September 16, 2009

Courts Push Back on California Prisons

By Bernice Yeung | Crowdfund this with Spot.Us
Part of the Prisons & Public Health news blog

How will California resolve its chronic prison overcrowding problems? With court-imposed deadlines ahead, the answer is as murky as ever.

Sept. 18 Deadline Looms

In August, following class-action litigation filed by California inmates, a federal court found that the state’s prisoners were receiving Constitutionally sub-par health and mental health care because of overcrowding, and issued an order requiring the inmate population to be lowered by more than 40,000 over the next two years.

Gov. Arnold Schwarzenegger filed a motion to delay the order, which the district court denied; a further appeal filed with the U.S. Supreme Court was also turned down last week.

California is now out of appeals, and has no choice but to come up with a plan for reducing the prison population by Friday, September 18.

Budget Battles

Simultaneously, there’s been a lot of back-and-forth on efforts to trim the prison budget by $1.2 billion.

The state senate bill, which Mr. Schwarzenegger supported, would have cut the prison population by 27,000 inmates, by re-categorizing some nonviolent felonies as misdemeanors, and releasing elderly and sick inmates early, among other strategies.

Last week, citing concerns about public safety, the state assembly passed a modified version of the bill that did away with its most controversial portions, including early release (although some nonviolent inmates will still be eligible for early release if they complete rehabilitation programs).

The assembly bill would reduce the prison population by 17,000 and tighten the prison budget by less than $1 billion.

Though last-minute negotiations threatened to derail the bill, California lawmakers agreed to adopt the assembly’s prison bill on Friday, the last day of this year’s legislative session.

The prison bill falls short of the 40,000-inmate reduction required of the state, and how the state plans to meet the federal court order remains to be seen.

2 thoughts on “Courts Push Back on California Prisons

  1. Growing up in the “hood” or as some may call it the Getto, My friends and I learned to play childhood games with the toys that were available to us usually these toys were given to us by someone else, we found them or they were toys we created from sticks, tape and the rubber bands we collected. My favorate toy was the clothes pin-rubber band gun. Literally, you could poke someones eye out with this toy. We played in our yards or the neighbors yards up and down the whole block. We played simple games and most of the time we played nice gamesand played good together. On occaision a argument would begin or someone would slap, trip or punch someone on the arm or in the stomach area and a fist-fight would break out. Fist-fighting usally happened because communication between the two parties involved broke down. When our simple games became complicated, fustrating, no longer fun and fighting words were used someone could yelled out loud “RE- DO”.! We all knew what RE-Do meant. Exactly that. We re-do(re-start) the game all over. We picked new teams many times the very people we were argueing with many times not. If the call of re-do did not work and the fighting countined then we just all went home angry fustrated and talking smack about everybody else; untill the next day. The next day we either forgot about the past argument or we did not care to argue any more. We just wanted to play and we were ready to play. again.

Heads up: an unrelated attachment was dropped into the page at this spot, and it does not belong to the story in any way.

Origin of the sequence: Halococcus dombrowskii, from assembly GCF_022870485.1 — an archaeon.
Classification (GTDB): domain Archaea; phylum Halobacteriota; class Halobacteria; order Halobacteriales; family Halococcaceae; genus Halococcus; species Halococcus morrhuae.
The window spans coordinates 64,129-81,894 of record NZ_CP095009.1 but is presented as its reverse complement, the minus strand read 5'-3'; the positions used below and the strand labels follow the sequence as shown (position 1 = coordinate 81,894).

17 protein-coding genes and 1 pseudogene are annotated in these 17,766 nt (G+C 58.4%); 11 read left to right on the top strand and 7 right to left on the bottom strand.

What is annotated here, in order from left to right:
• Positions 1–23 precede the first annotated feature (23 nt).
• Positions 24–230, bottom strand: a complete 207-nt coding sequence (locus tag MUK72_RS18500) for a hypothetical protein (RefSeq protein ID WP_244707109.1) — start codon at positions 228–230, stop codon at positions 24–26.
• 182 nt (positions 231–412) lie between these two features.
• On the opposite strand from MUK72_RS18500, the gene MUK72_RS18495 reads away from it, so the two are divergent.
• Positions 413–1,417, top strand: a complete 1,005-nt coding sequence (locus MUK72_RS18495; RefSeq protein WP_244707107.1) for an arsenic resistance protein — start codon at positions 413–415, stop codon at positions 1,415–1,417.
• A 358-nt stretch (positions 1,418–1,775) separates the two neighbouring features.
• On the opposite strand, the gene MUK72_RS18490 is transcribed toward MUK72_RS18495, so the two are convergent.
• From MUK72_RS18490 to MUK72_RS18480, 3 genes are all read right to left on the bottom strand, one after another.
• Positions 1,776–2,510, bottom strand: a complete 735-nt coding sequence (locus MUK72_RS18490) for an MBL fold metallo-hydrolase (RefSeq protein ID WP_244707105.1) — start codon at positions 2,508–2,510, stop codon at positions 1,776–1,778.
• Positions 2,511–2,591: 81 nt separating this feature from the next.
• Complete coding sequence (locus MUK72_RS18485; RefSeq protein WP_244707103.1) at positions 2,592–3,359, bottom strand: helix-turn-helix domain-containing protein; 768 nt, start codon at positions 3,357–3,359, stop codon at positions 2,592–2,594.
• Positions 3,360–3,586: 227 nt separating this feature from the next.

Today, I say. Calif. Needs to call a “RE-DO” *Release the Fire Camp Inmates. They are low level inmates, they have earned thier gate passes, they are proven hard workers and are No longer a threat or danger to our society.
    *Release the Inmates over 60yrs. whom are infirm, incapacitated, parapelegic, ETC. CDCR is not equipped to house geriatrics ward inmates. Forget about the GPS monitoring devices for these inmates; Forget about putting them in a CDCR hospital program give them to thier families and thier counties, give them medi-cal/Medicare. They are not a threat or danger to our society.
    The time to decide whom to release early is /has run out. As a responsible Calif. Tax paying citzen I call for a “RE-DO”! We must make informed decisions when we release inmates from custody. Not allow political decisions to release the wrong inmates.
    “RE-Do”! Let us begin to start over.

  2. Is Schwarzenegger’s Prison Plan Good Enough?

    By Bernice Yeung | Crowdfund this with Spot.Us Part of the Prisons & Public Health news blog Facing a court-ordered…